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Perspektief | Perspective Week 3 - 2018

19 Jan 2018

Luan van der Walt, Economist & Dr Dirk Strydom, Manager: Grain Economy & Marketing, Grain SA

The record 2017/18 marketing season is something of the past and the focus is once again on the season ahead. Initially, before the optimal plant window for summer crops commenced in most parts of the country, widespread rain occurred and it seemed as if it would again be a top season. However, the season took a different turn and the rain remained elusive for long periods which delayed the planting process. The plantings in particular the western parts of the country, were struggling to get under way because of the shortage of the necessary soil moisture for optimal planting. There are currently many uncertainties in the market regarding how many of the different crops are actually planted, with more certainty only expected once the National Crop Estimate Committee announces the preliminary plantings of summer grains on 30 January.

Further uncertainty about the number of hectares planted exist, because of areas that have received enough rain, but with others that have not managed to plant at all. Below graphs indicate the rainfall for some localities in the country since July 2017. It is of course important to take into account the timeliness of the rainfall.

Figure 1: Rainfall in the Free State area
Source: BVG

Figure 2: Rainfall in die Mpumalanga area
Source: BVG

Figure 3: Rainfall in North West area
Source: BVG

It is clear that the western parts of the country received the least rainfall in the last 30 days. There are also other areas that have received rain and it creates uncertainties about what the current status of the harvest.

One of the current biggest questions in the market is regarding the impact of less plantings as well as various yield possibilities, on the approaching season, since the possibility of large transfer stocks at the end of the 2017/18 marketing season. The attached sensitivity analysis indicates the possible exportable surpluses available for the 2018/19 season given different area planted and yield scenarios. The area planted is deviations from the CEC's intention to plant while the different yield scenarios are deviations from the 5-year yield average. The consumption in the coming season equals the average consumption over the past 3 years, while the pipeline stock equals 1.5 months (6 weeks) consumption.

The exportable surpluses shown in the sensitivity analysis are green when less than 1.5 million tons for the season and red when more than 1.5 million tons. Possible no exportable surpluses are indicated in bright red with white lettering. It is clear that given the season’s transfer stock, plantings should be significantly less than the intention and the average yield across the country should be significantly lower than the average.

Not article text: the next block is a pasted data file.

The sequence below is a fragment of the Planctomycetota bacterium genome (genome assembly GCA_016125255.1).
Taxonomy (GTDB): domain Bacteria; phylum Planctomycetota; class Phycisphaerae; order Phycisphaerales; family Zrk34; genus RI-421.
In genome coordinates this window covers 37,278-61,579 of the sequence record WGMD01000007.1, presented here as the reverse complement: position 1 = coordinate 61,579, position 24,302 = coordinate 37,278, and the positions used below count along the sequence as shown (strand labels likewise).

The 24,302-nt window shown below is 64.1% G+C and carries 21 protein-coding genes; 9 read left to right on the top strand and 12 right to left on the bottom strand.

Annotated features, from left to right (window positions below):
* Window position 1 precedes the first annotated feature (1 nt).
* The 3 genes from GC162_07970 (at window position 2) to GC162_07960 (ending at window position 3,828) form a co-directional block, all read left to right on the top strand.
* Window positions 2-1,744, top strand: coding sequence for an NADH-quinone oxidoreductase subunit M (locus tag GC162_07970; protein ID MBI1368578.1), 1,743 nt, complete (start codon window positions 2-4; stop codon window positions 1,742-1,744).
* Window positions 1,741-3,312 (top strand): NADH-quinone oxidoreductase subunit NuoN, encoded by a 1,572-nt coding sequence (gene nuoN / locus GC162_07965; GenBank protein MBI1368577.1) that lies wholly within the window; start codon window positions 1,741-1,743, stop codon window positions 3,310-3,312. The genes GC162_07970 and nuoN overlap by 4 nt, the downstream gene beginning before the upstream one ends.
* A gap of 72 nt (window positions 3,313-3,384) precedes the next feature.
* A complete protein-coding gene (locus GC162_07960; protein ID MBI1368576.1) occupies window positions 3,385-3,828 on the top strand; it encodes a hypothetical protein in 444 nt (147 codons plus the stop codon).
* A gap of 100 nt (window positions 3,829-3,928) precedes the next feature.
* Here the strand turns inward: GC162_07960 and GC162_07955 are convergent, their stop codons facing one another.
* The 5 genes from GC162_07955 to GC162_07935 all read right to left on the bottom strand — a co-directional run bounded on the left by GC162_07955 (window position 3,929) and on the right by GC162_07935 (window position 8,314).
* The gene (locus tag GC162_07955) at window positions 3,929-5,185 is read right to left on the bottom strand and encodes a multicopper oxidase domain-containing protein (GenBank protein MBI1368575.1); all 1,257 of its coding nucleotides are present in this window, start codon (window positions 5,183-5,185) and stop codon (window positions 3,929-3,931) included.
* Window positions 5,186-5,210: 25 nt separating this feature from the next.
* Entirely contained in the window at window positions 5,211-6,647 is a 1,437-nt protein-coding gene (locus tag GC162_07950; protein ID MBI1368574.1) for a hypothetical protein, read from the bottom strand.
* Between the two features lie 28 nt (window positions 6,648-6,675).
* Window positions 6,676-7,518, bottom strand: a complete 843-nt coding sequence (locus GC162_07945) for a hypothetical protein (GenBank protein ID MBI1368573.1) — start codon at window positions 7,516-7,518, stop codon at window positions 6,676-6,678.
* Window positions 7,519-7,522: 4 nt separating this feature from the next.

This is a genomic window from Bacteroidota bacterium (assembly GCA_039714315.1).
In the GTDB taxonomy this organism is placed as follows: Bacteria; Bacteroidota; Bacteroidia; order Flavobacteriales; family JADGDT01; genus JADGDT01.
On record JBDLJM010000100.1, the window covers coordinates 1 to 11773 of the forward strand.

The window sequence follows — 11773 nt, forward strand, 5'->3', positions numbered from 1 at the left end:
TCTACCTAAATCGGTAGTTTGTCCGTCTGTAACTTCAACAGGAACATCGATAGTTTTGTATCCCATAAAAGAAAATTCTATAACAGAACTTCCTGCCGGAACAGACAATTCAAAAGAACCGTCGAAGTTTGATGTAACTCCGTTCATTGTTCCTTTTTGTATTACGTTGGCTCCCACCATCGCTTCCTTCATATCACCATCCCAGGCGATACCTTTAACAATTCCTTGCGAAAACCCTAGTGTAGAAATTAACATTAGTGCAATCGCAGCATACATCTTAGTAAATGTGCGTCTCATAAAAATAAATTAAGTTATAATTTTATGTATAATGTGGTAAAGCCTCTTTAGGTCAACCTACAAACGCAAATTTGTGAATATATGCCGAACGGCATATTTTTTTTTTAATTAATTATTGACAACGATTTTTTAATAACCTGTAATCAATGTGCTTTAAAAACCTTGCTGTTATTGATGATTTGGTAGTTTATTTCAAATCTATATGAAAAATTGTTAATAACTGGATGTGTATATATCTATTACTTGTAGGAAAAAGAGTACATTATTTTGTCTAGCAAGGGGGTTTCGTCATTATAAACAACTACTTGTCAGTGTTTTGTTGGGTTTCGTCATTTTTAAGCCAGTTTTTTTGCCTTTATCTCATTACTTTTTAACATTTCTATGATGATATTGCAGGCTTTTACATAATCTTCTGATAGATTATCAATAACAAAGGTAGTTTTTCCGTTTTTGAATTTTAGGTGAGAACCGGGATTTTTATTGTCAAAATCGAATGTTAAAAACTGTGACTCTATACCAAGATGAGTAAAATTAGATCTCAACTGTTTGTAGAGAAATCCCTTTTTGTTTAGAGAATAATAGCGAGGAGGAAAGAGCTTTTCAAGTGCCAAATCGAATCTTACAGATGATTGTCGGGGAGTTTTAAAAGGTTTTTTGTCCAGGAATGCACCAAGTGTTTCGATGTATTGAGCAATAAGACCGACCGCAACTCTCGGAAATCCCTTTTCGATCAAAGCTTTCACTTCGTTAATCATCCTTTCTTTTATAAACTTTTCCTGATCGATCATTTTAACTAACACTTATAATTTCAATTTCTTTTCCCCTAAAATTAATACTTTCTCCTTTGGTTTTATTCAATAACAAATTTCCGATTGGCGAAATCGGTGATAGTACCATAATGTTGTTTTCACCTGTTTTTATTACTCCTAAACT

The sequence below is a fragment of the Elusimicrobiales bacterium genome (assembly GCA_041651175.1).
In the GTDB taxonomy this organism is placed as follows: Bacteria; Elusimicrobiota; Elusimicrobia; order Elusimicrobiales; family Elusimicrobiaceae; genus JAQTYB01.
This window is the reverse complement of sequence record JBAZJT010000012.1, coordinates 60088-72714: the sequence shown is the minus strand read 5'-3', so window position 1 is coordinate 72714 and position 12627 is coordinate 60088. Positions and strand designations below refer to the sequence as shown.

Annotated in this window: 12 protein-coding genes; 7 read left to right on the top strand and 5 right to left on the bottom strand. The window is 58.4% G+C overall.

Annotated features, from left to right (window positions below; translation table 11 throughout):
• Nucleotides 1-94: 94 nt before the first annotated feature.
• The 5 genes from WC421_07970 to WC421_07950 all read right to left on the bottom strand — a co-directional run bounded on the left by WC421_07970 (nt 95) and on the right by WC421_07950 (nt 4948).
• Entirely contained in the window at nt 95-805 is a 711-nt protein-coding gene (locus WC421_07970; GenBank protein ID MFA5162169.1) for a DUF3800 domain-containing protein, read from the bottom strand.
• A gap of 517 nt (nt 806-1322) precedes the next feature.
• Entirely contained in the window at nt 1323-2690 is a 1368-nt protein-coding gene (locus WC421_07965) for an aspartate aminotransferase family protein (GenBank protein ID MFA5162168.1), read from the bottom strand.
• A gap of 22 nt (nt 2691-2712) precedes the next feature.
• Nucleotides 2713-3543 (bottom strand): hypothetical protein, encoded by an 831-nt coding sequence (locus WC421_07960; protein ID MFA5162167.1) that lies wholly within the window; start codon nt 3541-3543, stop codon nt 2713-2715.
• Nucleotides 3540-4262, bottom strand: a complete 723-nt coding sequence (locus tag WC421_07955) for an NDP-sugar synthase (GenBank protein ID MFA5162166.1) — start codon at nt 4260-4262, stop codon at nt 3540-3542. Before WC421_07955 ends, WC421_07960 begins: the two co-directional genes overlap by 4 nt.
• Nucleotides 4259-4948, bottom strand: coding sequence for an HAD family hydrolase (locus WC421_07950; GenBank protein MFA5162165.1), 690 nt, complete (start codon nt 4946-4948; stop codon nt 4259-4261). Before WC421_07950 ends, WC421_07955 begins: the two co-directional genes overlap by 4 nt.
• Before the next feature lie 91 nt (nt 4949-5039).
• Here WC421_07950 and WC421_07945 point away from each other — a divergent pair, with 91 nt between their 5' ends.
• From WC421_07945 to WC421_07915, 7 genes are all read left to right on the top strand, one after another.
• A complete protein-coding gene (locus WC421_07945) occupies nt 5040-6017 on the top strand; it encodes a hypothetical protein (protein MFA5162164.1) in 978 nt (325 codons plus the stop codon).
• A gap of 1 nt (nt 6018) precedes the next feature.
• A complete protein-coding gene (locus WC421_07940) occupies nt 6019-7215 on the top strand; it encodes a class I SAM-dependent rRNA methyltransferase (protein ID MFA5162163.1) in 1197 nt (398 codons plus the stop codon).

Download a copy of the sensitivity analysis here

Keep the following in mind when making marketing decisions

  • There will be large transfer stocks at the end of the current marketing season, resulting in large opening stock for the start of the next season.
  • If the season has an average production (average yields are obtained) the local stocks should be enough in the next season to meet average local consumption.
  • In the next few weeks, the market should remain highly sensitive to the weather conditions which will keep market volatility high.
  • The previous two seasons have already been challenging - avoid unnecessary risks as far as possible in the coming season.
  • Apply sound financial management principles in farming - protect cash flow positions at all times.



Michelle Mokone, Economist, Grain SA

Entering into 2018 will require some slight adjustments due to changes that took place along the way, both politically, economically and in the agricultural environment.

Political changes

South Africans entered the New Year with a hope that the displeasing service of President Jacob Zuma as the head of state would soon come to an end after Cyril Ramaphosa was elected as the new president of the ANC in December 2017. There was generally positive sentiment following his victory and this was seen in the strengthening of the rand, which appreciated by 2.75% from R13.10 to R12.75 to the dollar. However, Cyril Ramaphosa’s victory has not entirely erased some uncertainties that long existed. From an agricultural point of view, Ramaphosa’s comments over the ANC’S decision to seek land expropriation without compensation has raised concern within the industry. Land reform is a complex issue which could explain the reason why it has been dealt with at snail’s pace, however it is critical for the ANC to implement policies that will drive economic growth, create food security and promote growth in food production. The agricultural sector is a driving force in the South African economy and was a major contributor to GDP in 3 quarters of 2017, contributing 0.9% in the 3rd quarter of 2017. It is therefore critical that the new resolutions under the new leadership of the ANC takes into consideration the going concern of the industry by structuring policies that will attract investment and grow the industry.